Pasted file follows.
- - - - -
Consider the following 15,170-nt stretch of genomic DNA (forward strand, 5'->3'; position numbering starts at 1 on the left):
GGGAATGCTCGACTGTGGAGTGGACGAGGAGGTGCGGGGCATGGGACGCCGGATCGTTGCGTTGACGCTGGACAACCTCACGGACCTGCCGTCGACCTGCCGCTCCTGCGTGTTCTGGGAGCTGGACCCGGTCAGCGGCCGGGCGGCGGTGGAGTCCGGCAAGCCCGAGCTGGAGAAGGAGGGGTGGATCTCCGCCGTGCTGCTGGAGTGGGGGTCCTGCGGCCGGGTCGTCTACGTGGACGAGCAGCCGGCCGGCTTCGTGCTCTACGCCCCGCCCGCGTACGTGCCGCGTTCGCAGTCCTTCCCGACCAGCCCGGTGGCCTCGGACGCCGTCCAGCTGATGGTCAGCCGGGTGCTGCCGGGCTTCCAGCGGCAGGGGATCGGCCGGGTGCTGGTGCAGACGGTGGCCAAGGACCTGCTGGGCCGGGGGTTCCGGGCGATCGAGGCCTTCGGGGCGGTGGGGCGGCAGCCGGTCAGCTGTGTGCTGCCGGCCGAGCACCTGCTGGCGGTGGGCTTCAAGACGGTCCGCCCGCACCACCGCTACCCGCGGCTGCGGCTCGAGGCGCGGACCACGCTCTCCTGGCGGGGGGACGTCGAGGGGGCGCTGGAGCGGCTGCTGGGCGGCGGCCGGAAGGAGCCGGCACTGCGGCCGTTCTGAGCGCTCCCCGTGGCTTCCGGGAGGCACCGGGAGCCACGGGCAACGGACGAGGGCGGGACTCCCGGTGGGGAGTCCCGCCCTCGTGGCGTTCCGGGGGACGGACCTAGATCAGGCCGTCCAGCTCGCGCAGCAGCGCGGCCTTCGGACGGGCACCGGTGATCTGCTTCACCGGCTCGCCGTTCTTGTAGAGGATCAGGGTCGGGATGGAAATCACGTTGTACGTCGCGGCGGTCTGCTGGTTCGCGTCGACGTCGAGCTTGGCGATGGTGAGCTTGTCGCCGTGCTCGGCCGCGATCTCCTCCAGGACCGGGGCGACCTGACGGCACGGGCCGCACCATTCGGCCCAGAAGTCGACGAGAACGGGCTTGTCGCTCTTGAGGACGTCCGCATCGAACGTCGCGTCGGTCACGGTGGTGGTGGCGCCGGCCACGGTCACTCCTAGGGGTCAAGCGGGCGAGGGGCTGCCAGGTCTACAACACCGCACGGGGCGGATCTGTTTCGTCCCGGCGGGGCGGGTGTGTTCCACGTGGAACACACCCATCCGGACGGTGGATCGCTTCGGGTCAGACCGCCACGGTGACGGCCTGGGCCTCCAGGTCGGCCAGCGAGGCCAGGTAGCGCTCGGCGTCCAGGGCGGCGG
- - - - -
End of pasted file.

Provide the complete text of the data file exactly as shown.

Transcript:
Consider the following 15,170-nt stretch of genomic DNA (forward strand, 5'->3'; position numbering starts at 1 on the left):
GGGAATGCTCGACTGTGGAGTGGACGAGGAGGTGCGGGGCATGGGACGCCGGATCGTTGCGTTGACGCTGGACAACCTCACGGACCTGCCGTCGACCTGCCGCTCCTGCGTGTTCTGGGAGCTGGACCCGGTCAGCGGCCGGGCGGCGGTGGAGTCCGGCAAGCCCGAGCTGGAGAAGGAGGGGTGGATCTCCGCCGTGCTGCTGGAGTGGGGGTCCTGCGGCCGGGTCGTCTACGTGGACGAGCAGCCGGCCGGCTTCGTGCTCTACGCCCCGCCCGCGTACGTGCCGCGTTCGCAGTCCTTCCCGACCAGCCCGGTGGCCTCGGACGCCGTCCAGCTGATGGTCAGCCGGGTGCTGCCGGGCTTCCAGCGGCAGGGGATCGGCCGGGTGCTGGTGCAGACGGTGGCCAAGGACCTGCTGGGCCGGGGGTTCCGGGCGATCGAGGCCTTCGGGGCGGTGGGGCGGCAGCCGGTCAGCTGTGTGCTGCCGGCCGAGCACCTGCTGGCGGTGGGCTTCAAGACGGTCCGCCCGCACCACCGCTACCCGCGGCTGCGGCTCGAGGCGCGGACCACGCTCTCCTGGCGGGGGGACGTCGAGGGGGCGCTGGAGCGGCTGCTGGGCGGCGGCCGGAAGGAGCCGGCACTGCGGCCGTTCTGAGCGCTCCCCGTGGCTTCCGGGAGGCACCGGGAGCCACGGGCAACGGACGAGGGCGGGACTCCCGGTGGGGAGTCCCGCCCTCGTGGCGTTCCGGGGGACGGACCTAGATCAGGCCGTCCAGCTCGCGCAGCAGCGCGGCCTTCGGACGGGCACCGGTGATCTGCTTCACCGGCTCGCCGTTCTTGTAGAGGATCAGGGTCGGGATGGAAATCACGTTGTACGTCGCGGCGGTCTGCTGGTTCGCGTCGACGTCGAGCTTGGCGATGGTGAGCTTGTCGCCGTGCTCGGCCGCGATCTCCTCCAGGACCGGGGCGACCTGACGGCACGGGCCGCACCATTCGGCCCAGAAGTCGACGAGAACGGGCTTGTCGCTCTTGAGGACGTCCGCATCGAACGTCGCGTCGGTCACGGTGGTGGTGGCGCCGGCCACGGTCACTCCTAGGGGTCAAGCGGGCGAGGGGCTGCCAGGTCTACAACACCGCACGGGGCGGATCTGTTTCGTCCCGGCGGGGCGGGTGTGTTCCACGTGGAACACACCCATCCGGACGGTGGATCGCTTCGGGTCAGACCGCCACGGTGACGGCCTGGGCCTCCAGGTCGGCCAGCGAGGCCAGGTAGCGCTCGGCGTCCAGGGCGGCGG